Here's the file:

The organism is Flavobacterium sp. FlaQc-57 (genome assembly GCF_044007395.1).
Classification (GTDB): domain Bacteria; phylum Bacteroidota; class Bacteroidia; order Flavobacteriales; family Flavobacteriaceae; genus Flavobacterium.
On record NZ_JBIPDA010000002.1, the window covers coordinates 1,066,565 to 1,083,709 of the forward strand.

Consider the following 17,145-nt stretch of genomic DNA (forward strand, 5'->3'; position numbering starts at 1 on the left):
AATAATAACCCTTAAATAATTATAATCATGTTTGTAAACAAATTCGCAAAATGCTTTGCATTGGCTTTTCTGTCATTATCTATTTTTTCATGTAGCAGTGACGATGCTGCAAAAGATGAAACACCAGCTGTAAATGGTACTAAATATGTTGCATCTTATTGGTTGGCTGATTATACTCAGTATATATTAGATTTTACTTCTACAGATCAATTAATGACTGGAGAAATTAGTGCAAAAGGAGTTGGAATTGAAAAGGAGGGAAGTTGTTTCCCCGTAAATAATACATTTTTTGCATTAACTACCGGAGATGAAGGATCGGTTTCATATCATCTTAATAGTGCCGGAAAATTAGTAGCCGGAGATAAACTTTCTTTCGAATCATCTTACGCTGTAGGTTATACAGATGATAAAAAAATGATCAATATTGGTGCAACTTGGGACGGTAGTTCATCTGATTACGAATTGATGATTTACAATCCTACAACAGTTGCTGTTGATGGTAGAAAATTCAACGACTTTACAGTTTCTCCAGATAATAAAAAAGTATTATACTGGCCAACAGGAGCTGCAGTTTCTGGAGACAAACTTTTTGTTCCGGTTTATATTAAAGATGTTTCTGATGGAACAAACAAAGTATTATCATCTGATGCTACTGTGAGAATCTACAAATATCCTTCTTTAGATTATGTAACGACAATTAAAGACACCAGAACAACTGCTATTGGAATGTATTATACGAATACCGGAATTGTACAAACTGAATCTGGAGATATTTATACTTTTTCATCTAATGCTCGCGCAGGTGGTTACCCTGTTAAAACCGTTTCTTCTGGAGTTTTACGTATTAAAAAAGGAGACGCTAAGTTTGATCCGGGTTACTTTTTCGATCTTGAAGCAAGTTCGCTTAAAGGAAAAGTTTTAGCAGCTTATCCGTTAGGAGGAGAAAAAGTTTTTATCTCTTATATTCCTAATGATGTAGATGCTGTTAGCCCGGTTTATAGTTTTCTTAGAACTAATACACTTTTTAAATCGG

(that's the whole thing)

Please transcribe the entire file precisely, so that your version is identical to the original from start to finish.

The organism is Flavobacterium sp. FlaQc-57 (genome assembly GCF_044007395.1).
Classification (GTDB): domain Bacteria; phylum Bacteroidota; class Bacteroidia; order Flavobacteriales; family Flavobacteriaceae; genus Flavobacterium.
On record NZ_JBIPDA010000002.1, the window covers coordinates 1,066,565 to 1,083,709 of the forward strand.

Consider the following 17,145-nt stretch of genomic DNA (forward strand, 5'->3'; position numbering starts at 1 on the left):
AATAATAACCCTTAAATAATTATAATCATGTTTGTAAACAAATTCGCAAAATGCTTTGCATTGGCTTTTCTGTCATTATCTATTTTTTCATGTAGCAGTGACGATGCTGCAAAAGATGAAACACCAGCTGTAAATGGTACTAAATATGTTGCATCTTATTGGTTGGCTGATTATACTCAGTATATATTAGATTTTACTTCTACAGATCAATTAATGACTGGAGAAATTAGTGCAAAAGGAGTTGGAATTGAAAAGGAGGGAAGTTGTTTCCCCGTAAATAATACATTTTTTGCATTAACTACCGGAGATGAAGGATCGGTTTCATATCATCTTAATAGTGCCGGAAAATTAGTAGCCGGAGATAAACTTTCTTTCGAATCATCTTACGCTGTAGGTTATACAGATGATAAAAAAATGATCAATATTGGTGCAACTTGGGACGGTAGTTCATCTGATTACGAATTGATGATTTACAATCCTACAACAGTTGCTGTTGATGGTAGAAAATTCAACGACTTTACAGTTTCTCCAGATAATAAAAAAGTATTATACTGGCCAACAGGAGCTGCAGTTTCTGGAGACAAACTTTTTGTTCCGGTTTATATTAAAGATGTTTCTGATGGAACAAACAAAGTATTATCATCTGATGCTACTGTGAGAATCTACAAATATCCTTCTTTAGATTATGTAACGACAATTAAAGACACCAGAACAACTGCTATTGGAATGTATTATACGAATACCGGAATTGTACAAACTGAATCTGGAGATATTTATACTTTTTCATCTAATGCTCGCGCAGGTGGTTACCCTGTTAAAACCGTTTCTTCTGGAGTTTTACGTATTAAAAAAGGAGACGCTAAGTTTGATCCGGGTTACTTTTTCGATCTTGAAGCAAGTTCGCTTAAAGGAAAAGTTTTAGCAGCTTATCCGTTAGGAGGAGAAAAAGTTTTTATCTCTTATATTCCTAATGATGTAGATGCTGTTAGCCCGGTTTATAGTTTTCTTAGAACTAATACACTTTTTAAATCGG